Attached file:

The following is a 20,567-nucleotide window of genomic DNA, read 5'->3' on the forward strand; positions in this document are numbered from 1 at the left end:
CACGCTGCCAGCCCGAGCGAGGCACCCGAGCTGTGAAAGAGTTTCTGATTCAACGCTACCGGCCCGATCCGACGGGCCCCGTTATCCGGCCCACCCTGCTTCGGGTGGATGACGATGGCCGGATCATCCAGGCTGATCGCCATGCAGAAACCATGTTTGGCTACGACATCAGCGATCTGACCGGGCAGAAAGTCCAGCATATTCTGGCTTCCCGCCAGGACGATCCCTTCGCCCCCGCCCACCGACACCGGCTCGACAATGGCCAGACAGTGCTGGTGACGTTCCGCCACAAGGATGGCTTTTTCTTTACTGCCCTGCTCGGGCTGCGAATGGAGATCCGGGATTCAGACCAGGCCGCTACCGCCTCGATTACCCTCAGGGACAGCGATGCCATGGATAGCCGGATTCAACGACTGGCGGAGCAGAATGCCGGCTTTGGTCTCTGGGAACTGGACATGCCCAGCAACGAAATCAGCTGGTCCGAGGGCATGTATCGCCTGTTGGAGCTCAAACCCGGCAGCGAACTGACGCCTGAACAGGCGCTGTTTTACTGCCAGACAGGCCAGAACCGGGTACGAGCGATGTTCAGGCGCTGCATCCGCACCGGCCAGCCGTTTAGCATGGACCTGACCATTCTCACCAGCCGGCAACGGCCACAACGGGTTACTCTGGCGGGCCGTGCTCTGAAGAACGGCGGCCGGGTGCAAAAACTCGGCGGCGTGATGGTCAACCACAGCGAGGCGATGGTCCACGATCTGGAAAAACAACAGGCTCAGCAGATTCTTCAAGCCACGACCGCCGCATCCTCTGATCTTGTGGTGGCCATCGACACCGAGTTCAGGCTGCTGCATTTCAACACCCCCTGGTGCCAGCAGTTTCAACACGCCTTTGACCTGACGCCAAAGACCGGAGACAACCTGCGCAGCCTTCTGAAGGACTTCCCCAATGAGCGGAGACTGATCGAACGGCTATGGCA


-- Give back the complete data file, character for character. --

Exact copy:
The following is a 20,567-nucleotide window of genomic DNA, read 5'->3' on the forward strand; positions in this document are numbered from 1 at the left end:
CACGCTGCCAGCCCGAGCGAGGCACCCGAGCTGTGAAAGAGTTTCTGATTCAACGCTACCGGCCCGATCCGACGGGCCCCGTTATCCGGCCCACCCTGCTTCGGGTGGATGACGATGGCCGGATCATCCAGGCTGATCGCCATGCAGAAACCATGTTTGGCTACGACATCAGCGATCTGACCGGGCAGAAAGTCCAGCATATTCTGGCTTCCCGCCAGGACGATCCCTTCGCCCCCGCCCACCGACACCGGCTCGACAATGGCCAGACAGTGCTGGTGACGTTCCGCCACAAGGATGGCTTTTTCTTTACTGCCCTGCTCGGGCTGCGAATGGAGATCCGGGATTCAGACCAGGCCGCTACCGCCTCGATTACCCTCAGGGACAGCGATGCCATGGATAGCCGGATTCAACGACTGGCGGAGCAGAATGCCGGCTTTGGTCTCTGGGAACTGGACATGCCCAGCAACGAAATCAGCTGGTCCGAGGGCATGTATCGCCTGTTGGAGCTCAAACCCGGCAGCGAACTGACGCCTGAACAGGCGCTGTTTTACTGCCAGACAGGCCAGAACCGGGTACGAGCGATGTTCAGGCGCTGCATCCGCACCGGCCAGCCGTTTAGCATGGACCTGACCATTCTCACCAGCCGGCAACGGCCACAACGGGTTACTCTGGCGGGCCGTGCTCTGAAGAACGGCGGCCGGGTGCAAAAACTCGGCGGCGTGATGGTCAACCACAGCGAGGCGATGGTCCACGATCTGGAAAAACAACAGGCTCAGCAGATTCTTCAAGCCACGACCGCCGCATCCTCTGATCTTGTGGTGGCCATCGACACCGAGTTCAGGCTGCTGCATTTCAACACCCCCTGGTGCCAGCAGTTTCAACACGCCTTTGACCTGACGCCAAAGACCGGAGACAACCTGCGCAGCCTTCTGAAGGACTTCCCCAATGAGCGGAGACTGATCGAACGGCTATGGCA